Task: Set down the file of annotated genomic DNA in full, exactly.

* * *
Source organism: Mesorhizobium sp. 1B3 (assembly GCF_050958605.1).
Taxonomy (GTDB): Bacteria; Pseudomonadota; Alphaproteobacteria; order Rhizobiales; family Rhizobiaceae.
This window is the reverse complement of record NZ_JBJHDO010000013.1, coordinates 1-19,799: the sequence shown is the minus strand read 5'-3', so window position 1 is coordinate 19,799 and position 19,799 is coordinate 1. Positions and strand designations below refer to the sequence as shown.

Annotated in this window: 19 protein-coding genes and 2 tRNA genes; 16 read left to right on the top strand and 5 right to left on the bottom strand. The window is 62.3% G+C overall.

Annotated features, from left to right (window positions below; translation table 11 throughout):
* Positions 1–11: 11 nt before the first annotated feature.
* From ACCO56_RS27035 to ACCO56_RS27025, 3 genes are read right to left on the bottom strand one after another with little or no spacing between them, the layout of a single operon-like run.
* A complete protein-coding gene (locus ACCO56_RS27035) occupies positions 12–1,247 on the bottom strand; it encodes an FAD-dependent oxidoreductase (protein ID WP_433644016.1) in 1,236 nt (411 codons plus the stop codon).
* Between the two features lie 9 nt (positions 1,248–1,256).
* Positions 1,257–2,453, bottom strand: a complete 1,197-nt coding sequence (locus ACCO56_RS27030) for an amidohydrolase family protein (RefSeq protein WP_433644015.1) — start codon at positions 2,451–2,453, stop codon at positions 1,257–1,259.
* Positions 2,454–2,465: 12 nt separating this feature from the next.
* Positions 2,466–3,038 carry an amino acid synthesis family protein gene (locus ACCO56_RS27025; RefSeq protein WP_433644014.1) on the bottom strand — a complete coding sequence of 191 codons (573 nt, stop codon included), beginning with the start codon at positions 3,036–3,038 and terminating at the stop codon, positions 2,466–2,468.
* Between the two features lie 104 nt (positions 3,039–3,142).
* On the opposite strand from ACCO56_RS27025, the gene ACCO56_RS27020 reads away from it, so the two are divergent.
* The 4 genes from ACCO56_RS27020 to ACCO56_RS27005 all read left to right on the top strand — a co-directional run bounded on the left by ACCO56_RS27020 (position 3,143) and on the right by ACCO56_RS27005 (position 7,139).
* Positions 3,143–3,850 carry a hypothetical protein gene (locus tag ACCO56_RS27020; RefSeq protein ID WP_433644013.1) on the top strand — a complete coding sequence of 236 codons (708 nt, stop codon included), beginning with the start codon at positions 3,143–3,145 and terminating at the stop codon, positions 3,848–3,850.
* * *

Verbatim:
Source organism: Mesorhizobium sp. 1B3 (assembly GCF_050958605.1).
Taxonomy (GTDB): Bacteria; Pseudomonadota; Alphaproteobacteria; order Rhizobiales; family Rhizobiaceae.
This window is the reverse complement of record NZ_JBJHDO010000013.1, coordinates 1-19,799: the sequence shown is the minus strand read 5'-3', so window position 1 is coordinate 19,799 and position 19,799 is coordinate 1. Positions and strand designations below refer to the sequence as shown.

Annotated in this window: 19 protein-coding genes and 2 tRNA genes; 16 read left to right on the top strand and 5 right to left on the bottom strand. The window is 62.3% G+C overall.

Annotated features, from left to right (window positions below; translation table 11 throughout):
* Positions 1–11: 11 nt before the first annotated feature.
* From ACCO56_RS27035 to ACCO56_RS27025, 3 genes are read right to left on the bottom strand one after another with little or no spacing between them, the layout of a single operon-like run.
* A complete protein-coding gene (locus ACCO56_RS27035) occupies positions 12–1,247 on the bottom strand; it encodes an FAD-dependent oxidoreductase (protein ID WP_433644016.1) in 1,236 nt (411 codons plus the stop codon).
* Between the two features lie 9 nt (positions 1,248–1,256).
* Positions 1,257–2,453, bottom strand: a complete 1,197-nt coding sequence (locus ACCO56_RS27030) for an amidohydrolase family protein (RefSeq protein WP_433644015.1) — start codon at positions 2,451–2,453, stop codon at positions 1,257–1,259.
* Positions 2,454–2,465: 12 nt separating this feature from the next.
* Positions 2,466–3,038 carry an amino acid synthesis family protein gene (locus ACCO56_RS27025; RefSeq protein WP_433644014.1) on the bottom strand — a complete coding sequence of 191 codons (573 nt, stop codon included), beginning with the start codon at positions 3,036–3,038 and terminating at the stop codon, positions 2,466–2,468.
* Between the two features lie 104 nt (positions 3,039–3,142).
* On the opposite strand from ACCO56_RS27025, the gene ACCO56_RS27020 reads away from it, so the two are divergent.
* The 4 genes from ACCO56_RS27020 to ACCO56_RS27005 all read left to right on the top strand — a co-directional run bounded on the left by ACCO56_RS27020 (position 3,143) and on the right by ACCO56_RS27005 (position 7,139).
* Positions 3,143–3,850 carry a hypothetical protein gene (locus tag ACCO56_RS27020; RefSeq protein ID WP_433644013.1) on the top strand — a complete coding sequence of 236 codons (708 nt, stop codon included), beginning with the start codon at positions 3,143–3,145 and terminating at the stop codon, positions 3,848–3,850.